Choosing Your Puppy

Choosing a puppy is a very important decision, and everyone who lives in the household should agree before any puppy is brought into the home. If the puppy is to truly become a member of the family, then all family members will need to be involved in training. Before you choose your puppy (usually at eight weeks of age), you need to know:

· How to evaluate and select a good breeder

· How to evaluate and select a good puppy and specifically, how to assess your puppy's behavioral development.

Also, you must keep in mind that there are no perfect puppies. In this chapter we recommend giving careful consideration to where, when and how you choose your puppy, but please remember, any puppy you pick will need to be trained if you want to live with a well-behaved, friendly and mannerly dog.

In preparation for household living, the litter of puppies must have been raised indoors and around people and not in some secluded backyard or fancy kennel. If raised in kennel-isolation, your prospective puppy's social and mental development is already likely to be severely retarded and sadly, you will be playing catch-up for the rest of her life. Your puppy will require remedial socialization and training for a long time to come.

By eight weeks of age:

· Your puppy should already have been handled by many people, especially men, children, and strangers

· Your puppy must have become thoroughly accustomed to a home physical environment, especially to all sorts of potentially scary noises

· Your puppy's errorless housetraining and chewtoy-training should be underway

· Your puppy should already have a rudimentary understanding of basic manners. At the very least, your puppy should come, sit, lie down, and roll over when requested.

Make absolutely certain the puppies have been raised indoors in close contact with people who have devoted lots of time to their education.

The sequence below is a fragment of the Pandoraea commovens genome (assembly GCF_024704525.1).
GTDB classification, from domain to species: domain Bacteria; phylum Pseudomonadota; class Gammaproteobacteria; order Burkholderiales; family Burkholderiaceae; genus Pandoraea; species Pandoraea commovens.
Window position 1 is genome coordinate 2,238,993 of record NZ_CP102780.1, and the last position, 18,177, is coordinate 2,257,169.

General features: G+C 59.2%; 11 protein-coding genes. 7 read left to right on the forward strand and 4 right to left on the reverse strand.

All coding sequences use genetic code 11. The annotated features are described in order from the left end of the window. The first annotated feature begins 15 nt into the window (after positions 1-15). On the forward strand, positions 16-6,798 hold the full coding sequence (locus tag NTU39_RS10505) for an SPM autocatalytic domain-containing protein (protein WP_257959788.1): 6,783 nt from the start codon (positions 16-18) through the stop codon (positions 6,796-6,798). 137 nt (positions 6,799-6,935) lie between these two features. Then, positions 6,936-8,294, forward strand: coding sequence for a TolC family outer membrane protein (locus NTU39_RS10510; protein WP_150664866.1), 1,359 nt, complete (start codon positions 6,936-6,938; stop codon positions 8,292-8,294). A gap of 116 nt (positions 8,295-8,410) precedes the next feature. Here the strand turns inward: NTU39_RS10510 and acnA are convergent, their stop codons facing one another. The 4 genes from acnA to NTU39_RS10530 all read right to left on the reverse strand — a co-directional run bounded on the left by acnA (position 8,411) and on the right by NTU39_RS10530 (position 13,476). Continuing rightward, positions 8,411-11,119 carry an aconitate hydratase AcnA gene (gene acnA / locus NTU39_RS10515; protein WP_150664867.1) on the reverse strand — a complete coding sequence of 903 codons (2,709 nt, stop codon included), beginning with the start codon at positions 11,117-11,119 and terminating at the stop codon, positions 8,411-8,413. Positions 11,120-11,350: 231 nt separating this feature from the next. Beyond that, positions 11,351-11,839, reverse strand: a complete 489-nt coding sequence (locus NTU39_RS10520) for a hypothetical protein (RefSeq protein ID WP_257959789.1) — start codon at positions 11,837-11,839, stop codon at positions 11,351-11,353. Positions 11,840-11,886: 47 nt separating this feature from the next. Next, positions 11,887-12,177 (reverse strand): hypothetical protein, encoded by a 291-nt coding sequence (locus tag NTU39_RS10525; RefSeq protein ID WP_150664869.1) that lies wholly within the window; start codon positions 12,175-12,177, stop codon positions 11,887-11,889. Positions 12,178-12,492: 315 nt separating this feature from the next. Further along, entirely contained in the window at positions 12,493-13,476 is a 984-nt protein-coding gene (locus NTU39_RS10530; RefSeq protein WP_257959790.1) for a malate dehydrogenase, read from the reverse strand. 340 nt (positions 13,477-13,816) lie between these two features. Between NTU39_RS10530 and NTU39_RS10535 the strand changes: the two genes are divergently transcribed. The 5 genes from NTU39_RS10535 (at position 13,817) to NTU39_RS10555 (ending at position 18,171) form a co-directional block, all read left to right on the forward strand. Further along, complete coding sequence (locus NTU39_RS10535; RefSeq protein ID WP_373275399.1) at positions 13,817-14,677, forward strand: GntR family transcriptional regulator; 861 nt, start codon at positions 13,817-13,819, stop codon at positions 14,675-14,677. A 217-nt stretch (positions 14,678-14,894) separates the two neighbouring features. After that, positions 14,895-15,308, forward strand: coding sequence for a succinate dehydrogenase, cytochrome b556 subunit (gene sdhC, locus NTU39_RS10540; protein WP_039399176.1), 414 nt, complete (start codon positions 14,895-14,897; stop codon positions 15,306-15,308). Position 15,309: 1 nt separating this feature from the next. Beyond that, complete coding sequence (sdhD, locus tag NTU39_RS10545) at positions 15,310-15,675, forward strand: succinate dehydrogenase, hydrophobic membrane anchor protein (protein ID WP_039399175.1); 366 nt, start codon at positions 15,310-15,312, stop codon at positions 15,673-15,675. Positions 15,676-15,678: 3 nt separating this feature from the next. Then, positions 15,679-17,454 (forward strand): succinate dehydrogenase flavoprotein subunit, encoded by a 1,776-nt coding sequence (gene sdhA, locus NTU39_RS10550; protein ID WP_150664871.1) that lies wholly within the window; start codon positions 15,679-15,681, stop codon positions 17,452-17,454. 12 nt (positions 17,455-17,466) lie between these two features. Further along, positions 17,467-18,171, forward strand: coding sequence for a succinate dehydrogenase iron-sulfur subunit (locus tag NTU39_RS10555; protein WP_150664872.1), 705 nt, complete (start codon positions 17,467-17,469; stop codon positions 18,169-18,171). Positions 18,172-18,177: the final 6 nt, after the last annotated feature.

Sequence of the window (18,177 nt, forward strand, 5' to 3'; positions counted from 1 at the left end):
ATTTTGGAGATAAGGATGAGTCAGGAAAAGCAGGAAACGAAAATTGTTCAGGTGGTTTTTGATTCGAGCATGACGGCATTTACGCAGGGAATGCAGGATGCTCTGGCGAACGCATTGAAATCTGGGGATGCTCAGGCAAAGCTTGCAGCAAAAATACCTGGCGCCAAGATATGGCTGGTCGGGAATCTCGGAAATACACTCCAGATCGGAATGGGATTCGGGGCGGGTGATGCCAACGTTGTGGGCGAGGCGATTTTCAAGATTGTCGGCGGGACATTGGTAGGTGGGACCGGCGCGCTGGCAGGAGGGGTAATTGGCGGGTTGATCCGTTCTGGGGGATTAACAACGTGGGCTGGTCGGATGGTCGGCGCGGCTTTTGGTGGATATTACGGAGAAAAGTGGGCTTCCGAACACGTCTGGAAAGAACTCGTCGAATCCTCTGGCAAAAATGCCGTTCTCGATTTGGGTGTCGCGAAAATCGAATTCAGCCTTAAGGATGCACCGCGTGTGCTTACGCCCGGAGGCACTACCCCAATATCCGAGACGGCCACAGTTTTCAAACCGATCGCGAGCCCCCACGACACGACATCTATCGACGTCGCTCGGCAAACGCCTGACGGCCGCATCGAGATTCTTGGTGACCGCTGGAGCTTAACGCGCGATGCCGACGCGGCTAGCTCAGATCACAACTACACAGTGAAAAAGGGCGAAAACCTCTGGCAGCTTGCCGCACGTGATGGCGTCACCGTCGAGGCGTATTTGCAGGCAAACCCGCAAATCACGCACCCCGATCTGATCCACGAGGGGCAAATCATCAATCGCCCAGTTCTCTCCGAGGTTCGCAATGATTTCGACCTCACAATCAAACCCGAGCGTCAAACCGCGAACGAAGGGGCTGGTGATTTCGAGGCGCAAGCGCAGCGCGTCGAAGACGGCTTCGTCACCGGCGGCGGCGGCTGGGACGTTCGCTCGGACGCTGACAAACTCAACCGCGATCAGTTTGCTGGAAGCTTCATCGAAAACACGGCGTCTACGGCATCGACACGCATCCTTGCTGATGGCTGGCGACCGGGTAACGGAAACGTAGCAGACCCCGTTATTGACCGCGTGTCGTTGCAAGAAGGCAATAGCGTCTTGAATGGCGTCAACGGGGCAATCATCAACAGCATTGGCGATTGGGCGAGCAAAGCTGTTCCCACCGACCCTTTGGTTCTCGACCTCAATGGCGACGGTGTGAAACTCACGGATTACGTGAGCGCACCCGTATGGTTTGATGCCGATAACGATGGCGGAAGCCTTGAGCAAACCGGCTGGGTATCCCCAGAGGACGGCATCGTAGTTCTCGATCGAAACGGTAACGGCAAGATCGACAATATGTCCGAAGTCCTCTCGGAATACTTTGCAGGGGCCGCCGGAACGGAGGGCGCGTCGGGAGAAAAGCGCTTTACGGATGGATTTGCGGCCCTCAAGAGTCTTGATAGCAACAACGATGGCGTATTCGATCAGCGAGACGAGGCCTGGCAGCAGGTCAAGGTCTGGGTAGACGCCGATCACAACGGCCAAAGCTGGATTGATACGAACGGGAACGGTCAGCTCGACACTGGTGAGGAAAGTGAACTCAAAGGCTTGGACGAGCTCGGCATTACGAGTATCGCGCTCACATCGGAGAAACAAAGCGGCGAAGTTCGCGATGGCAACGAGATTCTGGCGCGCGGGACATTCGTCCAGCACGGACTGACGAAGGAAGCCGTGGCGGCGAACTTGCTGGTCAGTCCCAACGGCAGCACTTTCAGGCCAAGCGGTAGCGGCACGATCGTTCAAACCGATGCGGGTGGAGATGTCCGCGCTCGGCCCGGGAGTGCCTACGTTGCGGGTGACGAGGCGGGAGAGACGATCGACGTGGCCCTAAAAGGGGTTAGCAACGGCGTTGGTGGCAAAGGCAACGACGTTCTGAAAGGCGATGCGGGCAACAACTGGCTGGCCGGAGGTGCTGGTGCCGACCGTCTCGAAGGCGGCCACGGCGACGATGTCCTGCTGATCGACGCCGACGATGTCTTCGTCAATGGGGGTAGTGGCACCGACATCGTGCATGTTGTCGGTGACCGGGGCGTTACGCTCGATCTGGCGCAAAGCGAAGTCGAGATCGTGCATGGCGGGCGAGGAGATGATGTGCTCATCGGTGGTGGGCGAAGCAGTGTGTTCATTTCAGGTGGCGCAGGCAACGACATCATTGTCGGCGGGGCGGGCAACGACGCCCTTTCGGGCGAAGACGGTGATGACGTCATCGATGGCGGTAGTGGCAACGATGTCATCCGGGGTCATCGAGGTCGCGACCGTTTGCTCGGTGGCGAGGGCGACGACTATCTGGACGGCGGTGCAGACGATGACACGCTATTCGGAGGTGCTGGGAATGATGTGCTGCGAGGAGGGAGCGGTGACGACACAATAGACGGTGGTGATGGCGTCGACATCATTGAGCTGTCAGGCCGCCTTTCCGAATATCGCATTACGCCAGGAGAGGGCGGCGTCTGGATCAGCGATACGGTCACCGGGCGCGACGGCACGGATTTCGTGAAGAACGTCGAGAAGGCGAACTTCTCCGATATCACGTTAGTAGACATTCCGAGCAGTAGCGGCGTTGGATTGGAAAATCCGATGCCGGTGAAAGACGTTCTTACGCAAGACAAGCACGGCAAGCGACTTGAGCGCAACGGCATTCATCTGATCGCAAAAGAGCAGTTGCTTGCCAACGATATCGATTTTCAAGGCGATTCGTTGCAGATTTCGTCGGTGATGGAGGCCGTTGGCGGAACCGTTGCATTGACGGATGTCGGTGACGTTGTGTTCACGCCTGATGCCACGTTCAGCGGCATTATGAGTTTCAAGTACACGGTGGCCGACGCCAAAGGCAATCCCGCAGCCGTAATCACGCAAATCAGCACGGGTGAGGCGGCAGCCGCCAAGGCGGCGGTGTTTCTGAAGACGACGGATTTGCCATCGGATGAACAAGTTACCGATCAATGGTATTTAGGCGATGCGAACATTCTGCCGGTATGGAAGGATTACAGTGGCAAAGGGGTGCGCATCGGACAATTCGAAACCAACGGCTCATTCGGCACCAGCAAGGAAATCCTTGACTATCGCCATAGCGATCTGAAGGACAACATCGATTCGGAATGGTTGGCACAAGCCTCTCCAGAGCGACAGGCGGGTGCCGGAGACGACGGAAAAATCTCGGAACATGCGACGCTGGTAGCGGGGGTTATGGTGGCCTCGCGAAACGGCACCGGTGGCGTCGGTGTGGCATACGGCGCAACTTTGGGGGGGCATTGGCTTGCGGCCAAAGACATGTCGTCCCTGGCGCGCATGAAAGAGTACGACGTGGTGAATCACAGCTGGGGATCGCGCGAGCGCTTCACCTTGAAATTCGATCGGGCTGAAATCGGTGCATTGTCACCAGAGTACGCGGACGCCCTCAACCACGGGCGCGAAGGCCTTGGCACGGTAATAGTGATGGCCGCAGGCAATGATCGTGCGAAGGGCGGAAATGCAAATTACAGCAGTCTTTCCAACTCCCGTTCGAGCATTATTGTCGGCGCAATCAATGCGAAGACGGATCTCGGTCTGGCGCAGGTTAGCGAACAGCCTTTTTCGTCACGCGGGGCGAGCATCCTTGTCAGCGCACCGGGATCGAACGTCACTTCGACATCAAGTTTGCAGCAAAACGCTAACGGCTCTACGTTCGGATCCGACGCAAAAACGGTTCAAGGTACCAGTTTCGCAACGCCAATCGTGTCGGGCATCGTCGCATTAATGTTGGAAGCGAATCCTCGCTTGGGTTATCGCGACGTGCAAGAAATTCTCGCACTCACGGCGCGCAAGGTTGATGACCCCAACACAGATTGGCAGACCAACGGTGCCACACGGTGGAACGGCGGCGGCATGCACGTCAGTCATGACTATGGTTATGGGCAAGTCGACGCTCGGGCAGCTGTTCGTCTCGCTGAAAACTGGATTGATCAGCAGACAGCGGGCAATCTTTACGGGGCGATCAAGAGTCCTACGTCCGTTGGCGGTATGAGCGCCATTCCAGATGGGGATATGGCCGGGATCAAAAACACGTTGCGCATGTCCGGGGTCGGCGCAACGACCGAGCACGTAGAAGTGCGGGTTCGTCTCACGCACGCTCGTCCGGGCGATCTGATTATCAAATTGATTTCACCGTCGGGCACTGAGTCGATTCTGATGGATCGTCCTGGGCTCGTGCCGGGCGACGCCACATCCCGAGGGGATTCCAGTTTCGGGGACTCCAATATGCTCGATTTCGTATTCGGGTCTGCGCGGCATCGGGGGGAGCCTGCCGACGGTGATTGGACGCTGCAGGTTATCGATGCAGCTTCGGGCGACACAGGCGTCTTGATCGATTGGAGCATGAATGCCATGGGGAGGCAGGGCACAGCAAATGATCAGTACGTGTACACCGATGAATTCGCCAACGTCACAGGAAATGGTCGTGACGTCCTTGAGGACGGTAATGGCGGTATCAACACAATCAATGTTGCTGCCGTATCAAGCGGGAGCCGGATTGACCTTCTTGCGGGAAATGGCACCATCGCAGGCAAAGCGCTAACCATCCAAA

If a dog is expected to live in a household with people, obviously she needs to have been raised in a household with people. Your puppy needs to be prepared for the clamor of everyday domestic living: the noise of the vacuum cleaner, pots and pans dropping in the kitchen, football games screaming on the television, children crying, and adults arguing. Exposure to such stimuli while her eyes and ears are still developing allows the puppy (with her blurred vision and muffled hearing) to gradually become accustomed to sights and sounds that might otherwise frighten her when older.

There is not much point in choosing a puppy that has been raised in the relative social isolation of a backyard kennel, basement, barn, or garage, where there is precious little opportunity for interaction with people and where a puppy has become accustomed to soiling her living area and yapping a lot. Puppies raised in physical seclusion and partial social isolation are hardly prepared for household living, and they are certainly not prepared for encounters with children or men. Backyard- and kennel-raised puppies are certainly not pet-quality dogs; they are livestock on par with veal calves and battery hens. Look elsewhere! Look for litters born and raised indoors — in a kitchen or living room.